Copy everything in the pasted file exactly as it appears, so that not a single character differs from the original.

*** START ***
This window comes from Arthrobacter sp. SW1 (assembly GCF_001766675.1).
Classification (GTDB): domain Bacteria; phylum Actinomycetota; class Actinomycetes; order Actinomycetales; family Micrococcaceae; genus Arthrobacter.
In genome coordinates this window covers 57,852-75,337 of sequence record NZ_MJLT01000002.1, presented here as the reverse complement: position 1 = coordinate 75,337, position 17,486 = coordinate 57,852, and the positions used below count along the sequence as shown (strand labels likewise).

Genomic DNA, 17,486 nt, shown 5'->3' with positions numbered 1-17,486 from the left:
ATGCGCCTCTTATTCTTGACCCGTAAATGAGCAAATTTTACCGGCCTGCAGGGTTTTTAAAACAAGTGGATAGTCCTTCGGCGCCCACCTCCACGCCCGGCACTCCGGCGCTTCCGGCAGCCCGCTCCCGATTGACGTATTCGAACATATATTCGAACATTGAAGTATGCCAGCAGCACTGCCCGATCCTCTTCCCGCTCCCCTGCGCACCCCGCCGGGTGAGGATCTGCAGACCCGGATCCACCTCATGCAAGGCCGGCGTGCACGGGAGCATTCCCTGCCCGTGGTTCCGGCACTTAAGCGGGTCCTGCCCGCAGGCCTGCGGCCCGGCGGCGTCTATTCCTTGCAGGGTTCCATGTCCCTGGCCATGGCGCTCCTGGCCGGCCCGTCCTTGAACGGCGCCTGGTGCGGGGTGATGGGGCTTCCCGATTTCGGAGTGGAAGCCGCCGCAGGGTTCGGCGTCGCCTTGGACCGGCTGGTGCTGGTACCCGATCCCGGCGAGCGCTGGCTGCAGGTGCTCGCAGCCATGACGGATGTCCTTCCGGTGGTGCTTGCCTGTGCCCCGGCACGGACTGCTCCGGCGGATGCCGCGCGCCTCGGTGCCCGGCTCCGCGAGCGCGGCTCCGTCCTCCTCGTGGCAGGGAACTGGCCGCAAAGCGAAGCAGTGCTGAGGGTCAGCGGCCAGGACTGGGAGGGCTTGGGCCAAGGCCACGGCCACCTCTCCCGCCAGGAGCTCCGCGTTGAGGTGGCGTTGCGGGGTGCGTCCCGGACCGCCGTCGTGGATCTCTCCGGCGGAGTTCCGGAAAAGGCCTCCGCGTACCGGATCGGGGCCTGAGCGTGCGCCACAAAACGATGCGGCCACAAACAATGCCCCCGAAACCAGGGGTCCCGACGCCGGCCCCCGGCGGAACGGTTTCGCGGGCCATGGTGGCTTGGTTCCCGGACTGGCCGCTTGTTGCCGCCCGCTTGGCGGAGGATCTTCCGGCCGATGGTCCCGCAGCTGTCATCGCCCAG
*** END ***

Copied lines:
This window comes from Arthrobacter sp. SW1 (assembly GCF_001766675.1).
Classification (GTDB): domain Bacteria; phylum Actinomycetota; class Actinomycetes; order Actinomycetales; family Micrococcaceae; genus Arthrobacter.
In genome coordinates this window covers 57,852-75,337 of sequence record NZ_MJLT01000002.1, presented here as the reverse complement: position 1 = coordinate 75,337, position 17,486 = coordinate 57,852, and the positions used below count along the sequence as shown (strand labels likewise).

Genomic DNA, 17,486 nt, shown 5'->3' with positions numbered 1-17,486 from the left:
ATGCGCCTCTTATTCTTGACCCGTAAATGAGCAAATTTTACCGGCCTGCAGGGTTTTTAAAACAAGTGGATAGTCCTTCGGCGCCCACCTCCACGCCCGGCACTCCGGCGCTTCCGGCAGCCCGCTCCCGATTGACGTATTCGAACATATATTCGAACATTGAAGTATGCCAGCAGCACTGCCCGATCCTCTTCCCGCTCCCCTGCGCACCCCGCCGGGTGAGGATCTGCAGACCCGGATCCACCTCATGCAAGGCCGGCGTGCACGGGAGCATTCCCTGCCCGTGGTTCCGGCACTTAAGCGGGTCCTGCCCGCAGGCCTGCGGCCCGGCGGCGTCTATTCCTTGCAGGGTTCCATGTCCCTGGCCATGGCGCTCCTGGCCGGCCCGTCCTTGAACGGCGCCTGGTGCGGGGTGATGGGGCTTCCCGATTTCGGAGTGGAAGCCGCCGCAGGGTTCGGCGTCGCCTTGGACCGGCTGGTGCTGGTACCCGATCCCGGCGAGCGCTGGCTGCAGGTGCTCGCAGCCATGACGGATGTCCTTCCGGTGGTGCTTGCCTGTGCCCCGGCACGGACTGCTCCGGCGGATGCCGCGCGCCTCGGTGCCCGGCTCCGCGAGCGCGGCTCCGTCCTCCTCGTGGCAGGGAACTGGCCGCAAAGCGAAGCAGTGCTGAGGGTCAGCGGCCAGGACTGGGAGGGCTTGGGCCAAGGCCACGGCCACCTCTCCCGCCAGGAGCTCCGCGTTGAGGTGGCGTTGCGGGGTGCGTCCCGGACCGCCGTCGTGGATCTCTCCGGCGGAGTTCCGGAAAAGGCCTCCGCGTACCGGATCGGGGCCTGAGCGTGCGCCACAAAACGATGCGGCCACAAACAATGCCCCCGAAACCAGGGGTCCCGACGCCGGCCCCCGGCGGAACGGTTTCGCGGGCCATGGTGGCTTGGTTCCCGGACTGGCCGCTTGTTGCCGCCCGCTTGGCGGAGGATCTTCCGGCCGATGGTCCCGCAGCTGTCATCGCCCAG